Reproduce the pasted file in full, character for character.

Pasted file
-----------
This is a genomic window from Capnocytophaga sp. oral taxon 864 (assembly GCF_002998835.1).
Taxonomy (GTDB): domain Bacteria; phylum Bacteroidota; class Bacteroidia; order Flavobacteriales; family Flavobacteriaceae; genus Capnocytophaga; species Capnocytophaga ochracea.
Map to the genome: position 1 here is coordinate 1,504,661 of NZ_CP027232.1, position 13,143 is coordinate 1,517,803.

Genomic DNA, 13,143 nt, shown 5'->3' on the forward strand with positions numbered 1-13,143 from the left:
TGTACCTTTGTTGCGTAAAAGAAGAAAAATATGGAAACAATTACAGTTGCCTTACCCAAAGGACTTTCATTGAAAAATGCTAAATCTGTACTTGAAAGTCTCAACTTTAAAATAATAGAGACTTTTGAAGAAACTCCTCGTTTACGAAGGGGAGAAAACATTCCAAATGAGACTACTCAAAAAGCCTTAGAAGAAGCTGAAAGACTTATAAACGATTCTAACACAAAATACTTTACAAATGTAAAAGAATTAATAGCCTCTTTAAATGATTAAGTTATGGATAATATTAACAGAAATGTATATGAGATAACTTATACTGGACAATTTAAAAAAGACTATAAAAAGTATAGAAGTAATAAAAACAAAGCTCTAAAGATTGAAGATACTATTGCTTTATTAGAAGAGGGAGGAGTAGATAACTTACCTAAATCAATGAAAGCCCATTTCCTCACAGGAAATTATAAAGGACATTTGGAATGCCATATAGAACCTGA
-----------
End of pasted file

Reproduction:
This is a genomic window from Capnocytophaga sp. oral taxon 864 (assembly GCF_002998835.1).
Taxonomy (GTDB): domain Bacteria; phylum Bacteroidota; class Bacteroidia; order Flavobacteriales; family Flavobacteriaceae; genus Capnocytophaga; species Capnocytophaga ochracea.
Map to the genome: position 1 here is coordinate 1,504,661 of NZ_CP027232.1, position 13,143 is coordinate 1,517,803.

Genomic DNA, 13,143 nt, shown 5'->3' on the forward strand with positions numbered 1-13,143 from the left:
TGTACCTTTGTTGCGTAAAAGAAGAAAAATATGGAAACAATTACAGTTGCCTTACCCAAAGGACTTTCATTGAAAAATGCTAAATCTGTACTTGAAAGTCTCAACTTTAAAATAATAGAGACTTTTGAAGAAACTCCTCGTTTACGAAGGGGAGAAAACATTCCAAATGAGACTACTCAAAAAGCCTTAGAAGAAGCTGAAAGACTTATAAACGATTCTAACACAAAATACTTTACAAATGTAAAAGAATTAATAGCCTCTTTAAATGATTAAGTTATGGATAATATTAACAGAAATGTATATGAGATAACTTATACTGGACAATTTAAAAAAGACTATAAAAAGTATAGAAGTAATAAAAACAAAGCTCTAAAGATTGAAGATACTATTGCTTTATTAGAAGAGGGAGGAGTAGATAACTTACCTAAATCAATGAAAGCCCATTTCCTCACAGGAAATTATAAAGGACATTTGGAATGCCATATAGAACCTGA